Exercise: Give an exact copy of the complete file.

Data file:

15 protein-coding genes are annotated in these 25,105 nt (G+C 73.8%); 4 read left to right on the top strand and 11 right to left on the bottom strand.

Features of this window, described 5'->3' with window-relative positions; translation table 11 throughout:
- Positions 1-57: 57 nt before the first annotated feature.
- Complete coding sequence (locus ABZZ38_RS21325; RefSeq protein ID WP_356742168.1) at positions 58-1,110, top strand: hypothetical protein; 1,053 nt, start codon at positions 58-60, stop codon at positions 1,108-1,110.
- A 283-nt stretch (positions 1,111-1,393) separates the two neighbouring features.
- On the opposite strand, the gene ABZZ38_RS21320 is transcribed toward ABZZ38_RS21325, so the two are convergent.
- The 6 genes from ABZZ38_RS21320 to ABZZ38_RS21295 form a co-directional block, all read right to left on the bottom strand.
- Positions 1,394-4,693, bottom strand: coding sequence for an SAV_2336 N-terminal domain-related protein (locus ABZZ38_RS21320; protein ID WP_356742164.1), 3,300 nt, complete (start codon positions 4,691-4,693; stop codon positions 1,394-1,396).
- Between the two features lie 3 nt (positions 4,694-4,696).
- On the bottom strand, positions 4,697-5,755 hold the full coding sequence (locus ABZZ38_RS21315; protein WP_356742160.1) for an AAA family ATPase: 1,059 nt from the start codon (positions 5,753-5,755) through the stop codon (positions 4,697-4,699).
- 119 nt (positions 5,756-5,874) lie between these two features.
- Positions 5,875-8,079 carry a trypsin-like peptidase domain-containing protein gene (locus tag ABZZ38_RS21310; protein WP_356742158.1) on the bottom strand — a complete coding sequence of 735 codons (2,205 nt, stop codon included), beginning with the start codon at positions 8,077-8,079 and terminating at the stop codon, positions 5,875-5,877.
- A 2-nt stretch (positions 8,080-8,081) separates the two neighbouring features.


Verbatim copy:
15 protein-coding genes are annotated in these 25,105 nt (G+C 73.8%); 4 read left to right on the top strand and 11 right to left on the bottom strand.

Features of this window, described 5'->3' with window-relative positions; translation table 11 throughout:
- Positions 1-57: 57 nt before the first annotated feature.
- Complete coding sequence (locus ABZZ38_RS21325; RefSeq protein ID WP_356742168.1) at positions 58-1,110, top strand: hypothetical protein; 1,053 nt, start codon at positions 58-60, stop codon at positions 1,108-1,110.
- A 283-nt stretch (positions 1,111-1,393) separates the two neighbouring features.
- On the opposite strand, the gene ABZZ38_RS21320 is transcribed toward ABZZ38_RS21325, so the two are convergent.
- The 6 genes from ABZZ38_RS21320 to ABZZ38_RS21295 form a co-directional block, all read right to left on the bottom strand.
- Positions 1,394-4,693, bottom strand: coding sequence for an SAV_2336 N-terminal domain-related protein (locus ABZZ38_RS21320; protein ID WP_356742164.1), 3,300 nt, complete (start codon positions 4,691-4,693; stop codon positions 1,394-1,396).
- Between the two features lie 3 nt (positions 4,694-4,696).
- On the bottom strand, positions 4,697-5,755 hold the full coding sequence (locus ABZZ38_RS21315; protein WP_356742160.1) for an AAA family ATPase: 1,059 nt from the start codon (positions 5,753-5,755) through the stop codon (positions 4,697-4,699).
- 119 nt (positions 5,756-5,874) lie between these two features.
- Positions 5,875-8,079 carry a trypsin-like peptidase domain-containing protein gene (locus tag ABZZ38_RS21310; protein WP_356742158.1) on the bottom strand — a complete coding sequence of 735 codons (2,205 nt, stop codon included), beginning with the start codon at positions 8,077-8,079 and terminating at the stop codon, positions 5,875-5,877.
- A 2-nt stretch (positions 8,080-8,081) separates the two neighbouring features.